Pan de Muerto: part of the Mexican tradition
Along with Catrina dolls, pumpkins, sugar skulls, Day of the Dead and Halloween also comes pan de muerto. October is a busy month traditionally and with each tradition are special foods.
Pan de muerto or pan del los muertos, is a sweet bread found in Mexico leading up to the Day of the Dead, which is celebrated November 1 and 2. All Saints’ Day — November 1 — and All Souls’ Day — November 2. In Mexico and among Mexican-Americans, though, November 1 is usually reserved for honoring the memories of children who died – angelitos — while November 2 is for remembering those who were adults at death.
This sweet bread is normally shaped in the form of a bun, but decorated with bone-shaped phalanges pieces that form a circle. The center of the bread is reserved for a tear drop. The bone shapes are meant to symbolize the disappeared one (difuntos or difuntas), while the tear drop represents goddess Chimalma’s tears for the living. The circle of bones represent the circle of life.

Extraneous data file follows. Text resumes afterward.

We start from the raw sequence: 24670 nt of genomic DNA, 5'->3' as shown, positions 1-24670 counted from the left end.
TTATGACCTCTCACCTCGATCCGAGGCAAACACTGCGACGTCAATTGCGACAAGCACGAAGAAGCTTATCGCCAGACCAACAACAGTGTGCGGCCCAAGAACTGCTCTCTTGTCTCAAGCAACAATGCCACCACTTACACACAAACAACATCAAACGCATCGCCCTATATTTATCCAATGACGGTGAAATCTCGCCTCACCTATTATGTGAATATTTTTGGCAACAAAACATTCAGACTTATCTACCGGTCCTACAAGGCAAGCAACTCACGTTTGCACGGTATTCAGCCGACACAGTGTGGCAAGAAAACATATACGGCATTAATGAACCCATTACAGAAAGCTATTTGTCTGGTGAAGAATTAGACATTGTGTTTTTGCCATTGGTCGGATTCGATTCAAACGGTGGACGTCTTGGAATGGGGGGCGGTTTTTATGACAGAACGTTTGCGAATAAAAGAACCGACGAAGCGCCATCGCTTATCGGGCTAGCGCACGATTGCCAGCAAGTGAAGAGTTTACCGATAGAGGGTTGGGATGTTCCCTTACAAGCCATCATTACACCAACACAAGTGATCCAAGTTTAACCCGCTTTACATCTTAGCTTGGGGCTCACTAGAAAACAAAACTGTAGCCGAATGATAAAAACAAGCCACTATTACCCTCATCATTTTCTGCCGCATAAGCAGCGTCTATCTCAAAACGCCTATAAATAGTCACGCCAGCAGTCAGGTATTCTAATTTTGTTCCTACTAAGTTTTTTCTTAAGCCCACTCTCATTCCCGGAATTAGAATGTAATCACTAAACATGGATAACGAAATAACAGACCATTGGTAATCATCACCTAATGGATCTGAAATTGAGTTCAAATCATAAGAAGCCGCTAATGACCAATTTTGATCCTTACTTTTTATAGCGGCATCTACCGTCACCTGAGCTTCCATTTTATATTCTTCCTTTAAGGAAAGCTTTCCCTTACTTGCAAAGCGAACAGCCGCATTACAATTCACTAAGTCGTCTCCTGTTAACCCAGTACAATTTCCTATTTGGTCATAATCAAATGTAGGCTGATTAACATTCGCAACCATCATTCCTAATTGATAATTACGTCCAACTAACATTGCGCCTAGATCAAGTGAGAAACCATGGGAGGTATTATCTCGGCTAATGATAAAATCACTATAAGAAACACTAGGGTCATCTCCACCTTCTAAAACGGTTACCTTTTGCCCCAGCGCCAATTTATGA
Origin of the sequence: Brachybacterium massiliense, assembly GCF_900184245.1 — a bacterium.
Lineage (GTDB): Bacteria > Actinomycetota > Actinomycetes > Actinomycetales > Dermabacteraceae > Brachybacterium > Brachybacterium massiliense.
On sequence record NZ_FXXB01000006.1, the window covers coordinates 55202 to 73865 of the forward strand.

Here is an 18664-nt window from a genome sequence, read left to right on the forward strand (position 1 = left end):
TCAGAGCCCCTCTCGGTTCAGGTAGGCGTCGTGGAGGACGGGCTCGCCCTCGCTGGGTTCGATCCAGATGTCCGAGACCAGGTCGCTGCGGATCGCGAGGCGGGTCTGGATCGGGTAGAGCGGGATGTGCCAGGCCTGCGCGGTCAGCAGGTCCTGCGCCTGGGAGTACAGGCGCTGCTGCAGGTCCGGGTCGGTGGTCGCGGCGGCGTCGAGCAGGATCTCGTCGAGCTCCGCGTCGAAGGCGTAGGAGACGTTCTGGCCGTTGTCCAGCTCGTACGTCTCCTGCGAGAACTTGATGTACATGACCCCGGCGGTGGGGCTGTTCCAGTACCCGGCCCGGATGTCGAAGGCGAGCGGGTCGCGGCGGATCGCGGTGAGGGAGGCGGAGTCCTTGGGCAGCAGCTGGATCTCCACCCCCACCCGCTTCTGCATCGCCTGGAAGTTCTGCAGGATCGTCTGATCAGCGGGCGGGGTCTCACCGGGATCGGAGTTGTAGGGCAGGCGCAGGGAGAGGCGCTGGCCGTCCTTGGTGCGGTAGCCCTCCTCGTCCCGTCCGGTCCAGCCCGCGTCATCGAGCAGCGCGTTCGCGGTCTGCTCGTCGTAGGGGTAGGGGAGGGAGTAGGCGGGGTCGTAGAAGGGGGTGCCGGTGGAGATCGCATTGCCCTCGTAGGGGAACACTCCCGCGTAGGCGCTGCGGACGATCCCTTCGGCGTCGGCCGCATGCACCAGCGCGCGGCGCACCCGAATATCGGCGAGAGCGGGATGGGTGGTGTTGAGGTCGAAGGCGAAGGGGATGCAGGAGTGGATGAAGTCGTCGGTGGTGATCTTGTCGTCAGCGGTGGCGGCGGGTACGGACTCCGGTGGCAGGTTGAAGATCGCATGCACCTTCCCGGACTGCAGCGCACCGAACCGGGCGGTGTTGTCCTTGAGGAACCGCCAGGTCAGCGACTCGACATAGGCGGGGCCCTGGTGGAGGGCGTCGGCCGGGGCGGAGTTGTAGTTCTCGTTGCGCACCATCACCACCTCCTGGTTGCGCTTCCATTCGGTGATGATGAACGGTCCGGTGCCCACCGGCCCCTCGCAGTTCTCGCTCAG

Before baking, the bread is topped with sugar. One of the distinguishing factors that makes pan de muerto different from regular sweet bread is the addition of anise, which gives it a very distinguished taste, however other day of the dead breads are flavored with orange flower water.
Pan de muerto is eaten on Dia de Muertos at the gravesite or alter of the deceased, however, in some regions of the country, the bread is consumed up to a month before the official Dia de Muertos celebration.